Madrigali: Fire & Roses

Michael Stillwater

Music of Morten Lauridsen and others Performed by Con Anima Chamber Choir

Music composed by Morten Lauridsen, together with music by Paul Mealor and others. From the collection, 'Music from Shining Night: A Morten Lauridsen CD Treasury', as seen recorded in the film 'Shining Night' in a beautiful 16th century Scottish chapel.

A luminous collection of a cappella choral works spanning five centuries, the showpiece of which is the Now Sleeps the Crimson Petal cycle, by Paul Mealor himself, of which the first movement was personally chosen by Prince William and Kate Middleton (now the Duke and Duchess of Cambridge) as the musical centerpiece of the April 2011 Royal wedding service. 

An impressive choral work that superbly combines the clean and open harmonies of the Renaissance, with the more distant harmonic intervals of today, and sits within a pitch range that always serves the four individual voice parts extremely well. An evocative work that at times demands vocal gymnastics from the singers, but most of all commands a beauty and richness of sound too often absent from today's music.

The Scottish Con Anima Chamber Choir is quickly establishing a reputation as a choral ensemble that can comfortably adapt to the various demands of music past and present, as evidenced on this new recording. From John Ward, to Gustav Holst, to Morten Lauridsen, their delivery enhances the music's character and style, and never sounds as if out of its element. The blend of voices from the basses to the sopranos is always in perfect equilibrium, and could be compared to a supple and malleable fabric that conductor Paul Mealor can easily mold and shape to fit the music at hand.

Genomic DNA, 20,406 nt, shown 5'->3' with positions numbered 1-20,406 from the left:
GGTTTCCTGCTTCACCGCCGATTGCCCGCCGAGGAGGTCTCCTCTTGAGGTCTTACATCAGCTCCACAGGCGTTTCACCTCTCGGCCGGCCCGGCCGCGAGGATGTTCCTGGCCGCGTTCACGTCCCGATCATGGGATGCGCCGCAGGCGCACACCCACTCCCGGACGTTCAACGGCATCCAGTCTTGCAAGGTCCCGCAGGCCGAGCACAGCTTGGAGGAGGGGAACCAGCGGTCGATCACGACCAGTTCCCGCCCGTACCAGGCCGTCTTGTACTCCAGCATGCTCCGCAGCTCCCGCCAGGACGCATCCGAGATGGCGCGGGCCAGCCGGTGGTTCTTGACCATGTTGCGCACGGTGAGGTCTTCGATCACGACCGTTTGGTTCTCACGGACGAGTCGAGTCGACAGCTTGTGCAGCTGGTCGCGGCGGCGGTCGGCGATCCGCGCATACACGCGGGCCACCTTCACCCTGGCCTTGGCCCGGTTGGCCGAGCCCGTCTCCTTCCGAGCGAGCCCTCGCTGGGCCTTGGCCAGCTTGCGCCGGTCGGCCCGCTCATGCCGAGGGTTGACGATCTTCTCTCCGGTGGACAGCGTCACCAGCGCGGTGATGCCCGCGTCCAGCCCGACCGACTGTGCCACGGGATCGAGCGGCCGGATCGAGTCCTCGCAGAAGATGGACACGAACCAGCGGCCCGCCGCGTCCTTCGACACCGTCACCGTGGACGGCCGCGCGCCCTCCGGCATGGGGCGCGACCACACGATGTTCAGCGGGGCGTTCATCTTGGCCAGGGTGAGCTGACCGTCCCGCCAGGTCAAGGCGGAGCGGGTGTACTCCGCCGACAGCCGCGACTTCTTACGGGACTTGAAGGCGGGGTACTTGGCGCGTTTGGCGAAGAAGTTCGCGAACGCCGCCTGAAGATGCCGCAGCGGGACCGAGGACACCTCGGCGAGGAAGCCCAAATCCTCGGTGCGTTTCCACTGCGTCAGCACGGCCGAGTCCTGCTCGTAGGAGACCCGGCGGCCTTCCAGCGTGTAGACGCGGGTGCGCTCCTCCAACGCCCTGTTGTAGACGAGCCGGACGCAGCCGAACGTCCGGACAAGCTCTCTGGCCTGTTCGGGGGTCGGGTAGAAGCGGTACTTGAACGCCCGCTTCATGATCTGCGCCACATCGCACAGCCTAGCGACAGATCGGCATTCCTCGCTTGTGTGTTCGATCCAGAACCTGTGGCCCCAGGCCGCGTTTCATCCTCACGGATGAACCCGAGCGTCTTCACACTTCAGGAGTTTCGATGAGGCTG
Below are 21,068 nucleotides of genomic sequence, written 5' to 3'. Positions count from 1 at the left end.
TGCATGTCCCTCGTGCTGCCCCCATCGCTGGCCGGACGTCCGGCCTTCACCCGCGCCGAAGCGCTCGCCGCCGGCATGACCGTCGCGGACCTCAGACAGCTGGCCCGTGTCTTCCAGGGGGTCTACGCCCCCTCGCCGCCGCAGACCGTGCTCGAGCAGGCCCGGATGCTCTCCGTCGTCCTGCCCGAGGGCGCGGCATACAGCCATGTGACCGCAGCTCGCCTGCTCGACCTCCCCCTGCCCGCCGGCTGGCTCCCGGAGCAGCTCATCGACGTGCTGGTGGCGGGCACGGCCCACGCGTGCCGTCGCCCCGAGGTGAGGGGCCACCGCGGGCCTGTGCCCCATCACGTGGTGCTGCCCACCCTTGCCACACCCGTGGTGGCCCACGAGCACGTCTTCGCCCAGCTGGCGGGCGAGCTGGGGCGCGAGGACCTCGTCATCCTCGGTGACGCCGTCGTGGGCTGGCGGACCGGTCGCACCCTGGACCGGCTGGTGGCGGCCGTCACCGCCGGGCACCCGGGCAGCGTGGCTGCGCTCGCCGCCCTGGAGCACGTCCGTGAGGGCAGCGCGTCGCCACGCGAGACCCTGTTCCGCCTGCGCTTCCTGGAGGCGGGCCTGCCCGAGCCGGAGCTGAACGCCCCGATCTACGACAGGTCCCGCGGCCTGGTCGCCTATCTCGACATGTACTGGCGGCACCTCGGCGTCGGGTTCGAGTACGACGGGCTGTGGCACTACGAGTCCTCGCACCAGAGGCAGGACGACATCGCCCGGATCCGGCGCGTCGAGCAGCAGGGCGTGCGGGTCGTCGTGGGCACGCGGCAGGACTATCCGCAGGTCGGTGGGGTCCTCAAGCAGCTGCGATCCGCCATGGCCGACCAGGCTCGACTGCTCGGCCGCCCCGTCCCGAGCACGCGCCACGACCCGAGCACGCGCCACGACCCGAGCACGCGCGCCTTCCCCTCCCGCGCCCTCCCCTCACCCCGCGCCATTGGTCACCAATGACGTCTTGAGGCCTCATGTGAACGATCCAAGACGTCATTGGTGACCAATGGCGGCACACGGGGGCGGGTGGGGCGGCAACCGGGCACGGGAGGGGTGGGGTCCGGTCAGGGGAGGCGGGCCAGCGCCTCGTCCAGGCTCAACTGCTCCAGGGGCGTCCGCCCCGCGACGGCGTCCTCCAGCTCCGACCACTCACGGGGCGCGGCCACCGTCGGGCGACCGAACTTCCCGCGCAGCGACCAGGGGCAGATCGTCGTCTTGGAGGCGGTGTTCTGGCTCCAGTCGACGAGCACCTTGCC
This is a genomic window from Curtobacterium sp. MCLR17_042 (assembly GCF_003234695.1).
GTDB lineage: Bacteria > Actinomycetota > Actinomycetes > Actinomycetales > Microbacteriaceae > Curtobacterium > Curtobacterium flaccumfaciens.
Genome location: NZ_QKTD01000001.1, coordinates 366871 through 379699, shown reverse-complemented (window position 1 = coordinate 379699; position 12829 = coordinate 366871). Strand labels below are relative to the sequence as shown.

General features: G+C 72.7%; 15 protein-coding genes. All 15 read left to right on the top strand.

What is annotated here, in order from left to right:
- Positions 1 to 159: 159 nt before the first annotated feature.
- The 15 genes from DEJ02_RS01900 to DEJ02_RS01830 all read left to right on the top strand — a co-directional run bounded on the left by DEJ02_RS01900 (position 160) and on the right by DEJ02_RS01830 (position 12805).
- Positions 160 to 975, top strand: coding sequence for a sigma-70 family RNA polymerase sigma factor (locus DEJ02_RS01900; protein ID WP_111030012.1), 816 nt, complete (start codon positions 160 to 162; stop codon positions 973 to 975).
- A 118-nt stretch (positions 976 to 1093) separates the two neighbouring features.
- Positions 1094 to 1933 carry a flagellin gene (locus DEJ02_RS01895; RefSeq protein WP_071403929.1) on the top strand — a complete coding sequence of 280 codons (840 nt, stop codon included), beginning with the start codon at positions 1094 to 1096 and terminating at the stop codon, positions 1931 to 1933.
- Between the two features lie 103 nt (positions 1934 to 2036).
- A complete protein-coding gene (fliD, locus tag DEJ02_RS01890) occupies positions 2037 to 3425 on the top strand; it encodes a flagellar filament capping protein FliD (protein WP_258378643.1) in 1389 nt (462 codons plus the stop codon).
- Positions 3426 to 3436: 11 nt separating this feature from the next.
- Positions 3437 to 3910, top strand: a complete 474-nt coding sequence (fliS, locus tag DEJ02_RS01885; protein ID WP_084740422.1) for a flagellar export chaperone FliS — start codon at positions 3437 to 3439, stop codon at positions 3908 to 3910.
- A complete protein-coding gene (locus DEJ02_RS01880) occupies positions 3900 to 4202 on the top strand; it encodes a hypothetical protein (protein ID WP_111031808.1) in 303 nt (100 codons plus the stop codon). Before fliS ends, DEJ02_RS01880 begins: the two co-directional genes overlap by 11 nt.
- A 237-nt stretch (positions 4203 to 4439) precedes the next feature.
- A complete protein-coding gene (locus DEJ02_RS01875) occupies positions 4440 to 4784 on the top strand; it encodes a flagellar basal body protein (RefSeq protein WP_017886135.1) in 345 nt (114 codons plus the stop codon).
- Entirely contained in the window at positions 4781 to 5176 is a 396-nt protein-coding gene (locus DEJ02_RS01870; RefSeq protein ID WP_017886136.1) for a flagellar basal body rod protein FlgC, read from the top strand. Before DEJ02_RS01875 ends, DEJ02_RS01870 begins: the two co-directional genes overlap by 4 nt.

Morten Lauridsen: Madrigali: Fire and Roses (6 pieces) & Chanson eloignee

Paul Mealor: Now sleeps the crimson petal (4 pieces) 

Claudio Monteverdi: Se per havervi, oime 

Carlo Gesualdo: Luci serene e chiare

Vincenzo Ruffo: Io piango

Girolamo Scotto: Amor, io sento l'alma 

Yvo Barry: Quando son piu lontan 

Henricus Schaffen: Ov'e, lass' il bel viso 

Anon (15th cent.): There is no rose

John Ward: Upon a bank with roses set about

John Wilbye: Lady, when I behold the roses set about

Gustav Holst: Now sleeps the crimson petal 

James MacMillan: So deep 

Divine Art Records